When children are being read to they are allowed to relax. They trust they’re not going to be suddenly tested, put on the spot, and embarrassed by not having the right answer. They don't have to compete with brothers, sisters or other students. "Listening" becomes associated with success. Is it a problem that some people fall asleep while being read to? I don’t think so. Additional rest is almost always important and it's very difficult to know what others are hearing, even if their eyes are closed.

Reading aloud sends a message, "If mom and dad think reading is important, it really must be."

Reading aloud allows children to be exposed to material far in advance of what they would be able to read on their own: kings and queens, explorers, saints and sinners…They are exposed to a wide range of new vocabulary and ideas, histories, philosophies, biographies… Landmark books are still excellent and a "children's literature" search on the Internet will provide numerous interesting suggestions. Perhaps you can find a biography of a really great man or woman to read aloud. Check out Brainsarefun's New Hero List for some ideas.

Once Mom and Dad have finished reading for the evening children may continue to listen by using prerecorded books from the local library or reading their own books to themselves. For many people the light from computer screens and televisions stimulates the brain in ways that make it difficult to go-to-sleep. Ten-minutes of "listening" calms most people, preparing them for a good night's sleep.

Showing your children that you really care enough to spend time with them provides immediate and massive success. I can't recommend reading aloud to your family enough.

Thank you for all you do to help kids read and succeed. Let me know how I can help.





HERE ARE SOME SUGGESTIONS, excerpted from A Literature of Hope – Your librarian will be able to recommend many additional age-appropriate books. All recommendations below are also included in The Incredible Reading Machine.




  • 1,2,3, Count With Me, Sian Tucker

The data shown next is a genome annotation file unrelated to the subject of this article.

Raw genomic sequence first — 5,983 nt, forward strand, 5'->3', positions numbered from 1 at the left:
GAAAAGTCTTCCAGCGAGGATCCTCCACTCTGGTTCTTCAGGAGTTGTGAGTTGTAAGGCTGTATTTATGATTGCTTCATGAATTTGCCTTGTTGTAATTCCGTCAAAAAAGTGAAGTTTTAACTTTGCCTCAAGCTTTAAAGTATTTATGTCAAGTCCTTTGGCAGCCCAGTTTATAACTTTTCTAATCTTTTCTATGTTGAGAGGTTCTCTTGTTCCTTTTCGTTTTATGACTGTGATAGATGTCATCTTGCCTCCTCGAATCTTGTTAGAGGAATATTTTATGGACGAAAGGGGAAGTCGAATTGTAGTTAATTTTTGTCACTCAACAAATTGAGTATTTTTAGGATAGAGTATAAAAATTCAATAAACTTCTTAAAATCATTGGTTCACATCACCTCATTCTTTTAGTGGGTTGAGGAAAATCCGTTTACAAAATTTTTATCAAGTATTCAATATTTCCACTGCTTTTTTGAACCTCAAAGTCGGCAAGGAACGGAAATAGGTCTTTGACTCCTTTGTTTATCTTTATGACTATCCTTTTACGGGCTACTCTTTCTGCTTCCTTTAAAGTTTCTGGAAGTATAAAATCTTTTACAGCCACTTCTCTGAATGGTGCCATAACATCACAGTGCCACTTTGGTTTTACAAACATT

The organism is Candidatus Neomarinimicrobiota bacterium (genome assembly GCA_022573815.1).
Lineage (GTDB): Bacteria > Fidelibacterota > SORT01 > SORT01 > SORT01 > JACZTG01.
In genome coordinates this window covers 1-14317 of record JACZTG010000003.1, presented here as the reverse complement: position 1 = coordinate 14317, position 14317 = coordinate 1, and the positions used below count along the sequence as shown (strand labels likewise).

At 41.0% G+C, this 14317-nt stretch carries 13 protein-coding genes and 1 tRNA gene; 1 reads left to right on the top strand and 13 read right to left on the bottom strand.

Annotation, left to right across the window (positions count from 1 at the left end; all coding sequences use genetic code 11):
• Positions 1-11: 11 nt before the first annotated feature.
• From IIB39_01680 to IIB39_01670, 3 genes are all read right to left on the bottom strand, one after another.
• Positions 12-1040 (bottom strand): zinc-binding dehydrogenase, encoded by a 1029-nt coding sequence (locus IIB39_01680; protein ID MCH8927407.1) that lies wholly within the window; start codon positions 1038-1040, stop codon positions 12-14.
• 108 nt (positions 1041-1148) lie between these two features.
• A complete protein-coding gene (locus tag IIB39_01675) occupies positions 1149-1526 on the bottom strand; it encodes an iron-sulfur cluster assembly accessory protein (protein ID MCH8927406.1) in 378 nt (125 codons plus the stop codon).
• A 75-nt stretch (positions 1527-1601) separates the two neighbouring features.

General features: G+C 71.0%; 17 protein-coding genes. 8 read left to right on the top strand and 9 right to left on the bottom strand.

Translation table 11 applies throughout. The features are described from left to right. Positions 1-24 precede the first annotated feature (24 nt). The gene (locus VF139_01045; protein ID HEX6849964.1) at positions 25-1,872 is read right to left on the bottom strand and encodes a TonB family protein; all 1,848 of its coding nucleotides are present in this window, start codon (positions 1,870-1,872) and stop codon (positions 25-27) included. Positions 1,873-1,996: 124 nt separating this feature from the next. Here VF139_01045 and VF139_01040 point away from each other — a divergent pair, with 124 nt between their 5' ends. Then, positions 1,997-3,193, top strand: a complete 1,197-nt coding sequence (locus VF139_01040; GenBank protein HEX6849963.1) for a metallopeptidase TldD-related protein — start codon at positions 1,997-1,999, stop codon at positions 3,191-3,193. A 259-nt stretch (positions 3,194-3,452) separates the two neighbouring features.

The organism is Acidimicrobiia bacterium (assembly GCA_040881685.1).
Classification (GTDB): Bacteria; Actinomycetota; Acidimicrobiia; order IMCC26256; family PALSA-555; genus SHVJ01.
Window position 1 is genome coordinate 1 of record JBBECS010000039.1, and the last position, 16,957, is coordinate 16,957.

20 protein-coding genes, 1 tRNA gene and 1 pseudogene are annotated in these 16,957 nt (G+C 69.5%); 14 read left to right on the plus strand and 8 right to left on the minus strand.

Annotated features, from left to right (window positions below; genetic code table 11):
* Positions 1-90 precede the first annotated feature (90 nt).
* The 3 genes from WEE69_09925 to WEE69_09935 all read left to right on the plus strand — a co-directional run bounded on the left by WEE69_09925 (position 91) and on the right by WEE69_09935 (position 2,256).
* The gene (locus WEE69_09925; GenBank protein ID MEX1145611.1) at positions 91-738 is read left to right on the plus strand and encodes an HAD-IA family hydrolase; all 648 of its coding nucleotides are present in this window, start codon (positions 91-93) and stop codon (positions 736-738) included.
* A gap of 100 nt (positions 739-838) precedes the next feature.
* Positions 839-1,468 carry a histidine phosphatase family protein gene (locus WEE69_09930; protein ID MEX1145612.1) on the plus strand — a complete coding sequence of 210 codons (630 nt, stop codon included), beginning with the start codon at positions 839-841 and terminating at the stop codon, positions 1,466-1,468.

• Aesop's Fables
  • Arthur's New Puppy and Arthur Babysits, Marc Brown
  • Arthur's Adventures, Marc Brown
  • Best Loved Poems of the American People, edited by Hazel Felleman
  • Dr. Seuss
  • Frog, Where are You? Mercer Mayer
  • Goodnight Moon, Margaret Wise Brown
  • I Love My Busy Book, Cyndy Szekeres
  • Mother Goose, edited by Watty Piper
  • My Very First Mother Goose, Opie and Wells
  • Shakespeare for Children
  • Songs of Innocence and Experience, William Blake
  • The Children's Bible
  • The Oxford Book of English Verse
  • The Runaway Bunny, Margaret Wise Brown



  • Arthur's Adventures, Marc Brown
  • Berenstain Bears
  • Dr, Seuss
  • George's Marvelous Medicine, Roald Dahl
  • Little Critters, Mercer Mayer
  • Little House of the Prairie, Laura Engels Wilder
  • Make Way for Ducklings, Robert Mcloskey
  • Songs of Innocence and Experience, William Blake
  • Stuart Little, E.B. White
  • The Little Engine that Could, Watty Piper
  • The Tales of Uncle Rhemus, edited by Julius Lester
  • You and Me Little Bear, Martin Waddell



  • Arthur's Adventures, Marc Brown
  • Charlotte's Web, E.B. White
  • Dr, Seuss
  • Five Little Peppers and How they Grew, Margaret Sidney
  • Indian in the Cupboard, Lynne Reid Banks
  • James and the Giant Peach, Roald Dahl
  • Landmark Biographies on cultural heroes: Washington, Lincoln, Ali, King…
  • Little House of the Prairie, Laura Engels Wilder
  • Pogo, Walt Kelly
  • Rascal and The Wolfling, Sterling North
  • Thank You, Jackie Robinson, Barbara Cohen
  • The Boxcar Children, Gertrude Chandler Warner
  • The Guard Dog, Dick King Smith
  • The Stray, Dick Smith
  • The Wright Brothers, Quentin Reynolds
  • Where the Sidewalk Ends, Shel Silverstein